The Buffalo man convicted last month of brutally beating his 10-year-old stepson to death could spend the rest of his life behind bars. YNN's Kaitlyn Lionti was there as Ali Mohamad Mohamud was sentenced for his crime.
BUFFALO, N.Y. -- Seven months after police say he bound his 10-year-old stepson Abdifatah and beat him nearly 70 times with a wooden rolling pin, Ali Mohamad Mohamud was in State Supreme Court Thursday to learn his fate.
"I took away a son I loved so much who I was preparing to achieve the best educational pathway. If only I knew what I was doing that fateful day, I would never harm him. I never harmed anyone before," said Mohamud.
The defense maintains Mohamud never meant to kill his stepson - only to injure him.
Mohamud went on to apologize to his family, "I understand your hatred towards me, but I'm asking for your forgiveness, I'm deeply and sincerely sorry."
"You sacrificed your son to your rage. Early on, you should have been sickened by your actions, but you weren't, and there really isn't an adequate explanation for all this," said Hon. Christopher Burns, State Supreme Court Justice.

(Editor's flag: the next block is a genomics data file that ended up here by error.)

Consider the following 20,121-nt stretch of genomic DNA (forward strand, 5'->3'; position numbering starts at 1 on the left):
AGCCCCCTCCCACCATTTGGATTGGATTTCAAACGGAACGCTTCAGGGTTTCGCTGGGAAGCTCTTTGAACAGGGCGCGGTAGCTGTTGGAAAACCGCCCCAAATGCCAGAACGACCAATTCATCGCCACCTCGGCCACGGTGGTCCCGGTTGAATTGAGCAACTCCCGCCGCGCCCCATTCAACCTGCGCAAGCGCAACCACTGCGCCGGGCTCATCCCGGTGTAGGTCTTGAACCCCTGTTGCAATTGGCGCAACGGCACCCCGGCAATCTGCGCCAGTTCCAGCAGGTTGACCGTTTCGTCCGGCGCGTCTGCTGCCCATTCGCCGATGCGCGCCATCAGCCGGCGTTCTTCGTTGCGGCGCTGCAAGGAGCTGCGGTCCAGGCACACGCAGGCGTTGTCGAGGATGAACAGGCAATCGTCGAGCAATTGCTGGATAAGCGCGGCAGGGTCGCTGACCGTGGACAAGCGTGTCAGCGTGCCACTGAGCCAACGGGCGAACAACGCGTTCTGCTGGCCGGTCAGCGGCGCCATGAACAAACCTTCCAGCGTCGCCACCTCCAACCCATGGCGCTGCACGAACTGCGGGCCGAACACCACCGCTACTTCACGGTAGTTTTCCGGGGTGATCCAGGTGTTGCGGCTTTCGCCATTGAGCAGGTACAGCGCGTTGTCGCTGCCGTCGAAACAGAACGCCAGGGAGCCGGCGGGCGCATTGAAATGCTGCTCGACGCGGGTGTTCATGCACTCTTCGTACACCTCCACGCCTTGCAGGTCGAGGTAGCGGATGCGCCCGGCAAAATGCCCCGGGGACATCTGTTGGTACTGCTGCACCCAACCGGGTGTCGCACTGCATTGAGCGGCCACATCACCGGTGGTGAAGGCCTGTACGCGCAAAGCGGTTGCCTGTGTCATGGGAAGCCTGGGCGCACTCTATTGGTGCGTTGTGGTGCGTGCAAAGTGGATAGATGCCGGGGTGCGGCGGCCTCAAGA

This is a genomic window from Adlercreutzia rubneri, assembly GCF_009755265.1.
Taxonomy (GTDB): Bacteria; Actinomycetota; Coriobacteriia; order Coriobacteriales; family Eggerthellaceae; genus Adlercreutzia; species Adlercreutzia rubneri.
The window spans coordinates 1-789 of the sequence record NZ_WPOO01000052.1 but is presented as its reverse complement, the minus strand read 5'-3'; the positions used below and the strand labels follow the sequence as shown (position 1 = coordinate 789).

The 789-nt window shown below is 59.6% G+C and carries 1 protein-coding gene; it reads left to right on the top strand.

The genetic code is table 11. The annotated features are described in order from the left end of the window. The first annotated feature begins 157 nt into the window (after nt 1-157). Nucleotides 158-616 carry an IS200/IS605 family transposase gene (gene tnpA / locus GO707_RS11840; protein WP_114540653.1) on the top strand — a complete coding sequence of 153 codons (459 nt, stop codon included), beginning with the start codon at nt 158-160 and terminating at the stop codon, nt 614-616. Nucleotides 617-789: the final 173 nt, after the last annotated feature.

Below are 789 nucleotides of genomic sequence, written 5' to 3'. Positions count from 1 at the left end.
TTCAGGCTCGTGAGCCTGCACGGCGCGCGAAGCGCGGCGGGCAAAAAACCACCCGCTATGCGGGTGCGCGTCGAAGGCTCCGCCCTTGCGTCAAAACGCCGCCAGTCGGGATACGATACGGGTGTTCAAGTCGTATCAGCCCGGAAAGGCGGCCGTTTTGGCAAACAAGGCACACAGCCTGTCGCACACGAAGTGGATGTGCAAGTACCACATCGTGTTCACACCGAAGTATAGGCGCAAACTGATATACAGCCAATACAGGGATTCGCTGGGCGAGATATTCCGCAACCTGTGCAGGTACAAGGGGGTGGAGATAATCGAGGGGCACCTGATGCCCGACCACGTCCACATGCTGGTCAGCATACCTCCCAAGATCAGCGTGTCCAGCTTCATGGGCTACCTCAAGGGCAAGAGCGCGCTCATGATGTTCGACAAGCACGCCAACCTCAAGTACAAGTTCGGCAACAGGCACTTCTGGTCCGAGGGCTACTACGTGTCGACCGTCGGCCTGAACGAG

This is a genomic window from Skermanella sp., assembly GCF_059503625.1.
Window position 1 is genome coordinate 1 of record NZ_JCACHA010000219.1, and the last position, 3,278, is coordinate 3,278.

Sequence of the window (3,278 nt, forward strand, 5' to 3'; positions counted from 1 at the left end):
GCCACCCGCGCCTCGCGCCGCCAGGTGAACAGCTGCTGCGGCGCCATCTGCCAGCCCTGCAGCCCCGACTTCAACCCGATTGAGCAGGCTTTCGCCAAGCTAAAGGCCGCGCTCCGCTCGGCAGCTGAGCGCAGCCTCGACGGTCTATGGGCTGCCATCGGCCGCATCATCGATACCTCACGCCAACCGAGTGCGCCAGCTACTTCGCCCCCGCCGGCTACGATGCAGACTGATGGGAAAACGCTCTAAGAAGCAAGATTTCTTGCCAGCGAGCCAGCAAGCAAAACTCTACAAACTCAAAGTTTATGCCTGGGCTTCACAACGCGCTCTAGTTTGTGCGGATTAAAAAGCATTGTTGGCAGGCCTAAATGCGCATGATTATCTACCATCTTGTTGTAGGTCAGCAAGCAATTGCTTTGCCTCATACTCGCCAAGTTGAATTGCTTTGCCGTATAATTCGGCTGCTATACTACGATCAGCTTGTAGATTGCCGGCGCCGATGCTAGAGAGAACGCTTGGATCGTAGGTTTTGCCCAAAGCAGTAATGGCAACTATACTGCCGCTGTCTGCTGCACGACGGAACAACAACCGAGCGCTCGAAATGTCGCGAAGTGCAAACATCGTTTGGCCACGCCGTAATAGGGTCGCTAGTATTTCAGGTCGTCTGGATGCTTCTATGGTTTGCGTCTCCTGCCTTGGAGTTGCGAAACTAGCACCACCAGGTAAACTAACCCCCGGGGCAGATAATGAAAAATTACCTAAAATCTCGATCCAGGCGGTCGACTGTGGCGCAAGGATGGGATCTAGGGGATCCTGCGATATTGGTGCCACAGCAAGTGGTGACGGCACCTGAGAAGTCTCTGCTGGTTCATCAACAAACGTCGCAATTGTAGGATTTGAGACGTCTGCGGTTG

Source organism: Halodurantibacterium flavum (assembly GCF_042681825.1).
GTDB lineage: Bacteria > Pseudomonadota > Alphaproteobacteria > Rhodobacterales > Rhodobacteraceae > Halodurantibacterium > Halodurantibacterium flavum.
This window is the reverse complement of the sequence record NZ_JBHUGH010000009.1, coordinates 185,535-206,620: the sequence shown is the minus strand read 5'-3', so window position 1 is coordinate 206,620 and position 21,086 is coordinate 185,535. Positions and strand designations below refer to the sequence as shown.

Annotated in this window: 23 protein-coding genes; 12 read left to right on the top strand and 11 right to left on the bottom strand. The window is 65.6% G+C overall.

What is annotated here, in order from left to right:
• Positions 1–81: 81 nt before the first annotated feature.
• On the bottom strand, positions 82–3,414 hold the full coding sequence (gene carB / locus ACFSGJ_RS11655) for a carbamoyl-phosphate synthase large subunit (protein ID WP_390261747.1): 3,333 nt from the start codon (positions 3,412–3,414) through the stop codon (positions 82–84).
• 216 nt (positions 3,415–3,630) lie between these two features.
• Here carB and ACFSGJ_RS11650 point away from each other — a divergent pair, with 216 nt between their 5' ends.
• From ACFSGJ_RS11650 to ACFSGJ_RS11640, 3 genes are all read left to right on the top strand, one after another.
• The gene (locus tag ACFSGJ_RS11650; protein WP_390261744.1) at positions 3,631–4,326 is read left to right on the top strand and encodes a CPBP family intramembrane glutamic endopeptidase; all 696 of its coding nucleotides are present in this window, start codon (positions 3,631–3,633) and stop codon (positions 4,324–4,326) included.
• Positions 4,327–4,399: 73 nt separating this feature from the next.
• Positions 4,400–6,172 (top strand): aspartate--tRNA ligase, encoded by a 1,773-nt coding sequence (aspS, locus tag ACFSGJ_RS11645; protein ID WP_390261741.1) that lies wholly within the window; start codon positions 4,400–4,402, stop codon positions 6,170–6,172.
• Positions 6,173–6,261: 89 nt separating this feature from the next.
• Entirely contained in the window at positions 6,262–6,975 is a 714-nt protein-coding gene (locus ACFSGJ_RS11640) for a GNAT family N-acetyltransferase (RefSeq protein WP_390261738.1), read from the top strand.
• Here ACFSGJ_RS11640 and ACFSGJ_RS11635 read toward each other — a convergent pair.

"I think the only way you can describe conduct like this, and we've seen it in other cases too, is that the defendant is evil. I mean, there are just some people out there that commit evil acts," said Frank Sedita, Erie County District Attorney.
Mohamud received the maximum sentence for his second degree murder conviction, 25 years to life in prison.
Abdifatah's older brother translated as their mother, Shukri Bile, expressed her gratitude that justice was served.
"This is so bad that someone that you have trusted with your life and your family, one day you just came home and saw that your child was killed by someone that you loved and cared about is the worst thing to believe," said Hussein Waris on behalf of his mother.
Bile says she's filing for divorce.
Meanwhile, the defense says they're filing an appeal.
"From the very first time I met my client, he was remorseful, he was devastated, he was shocked by his actions. He'll never not live with this every day of his life," said Kevin Spitler, the defense attorney.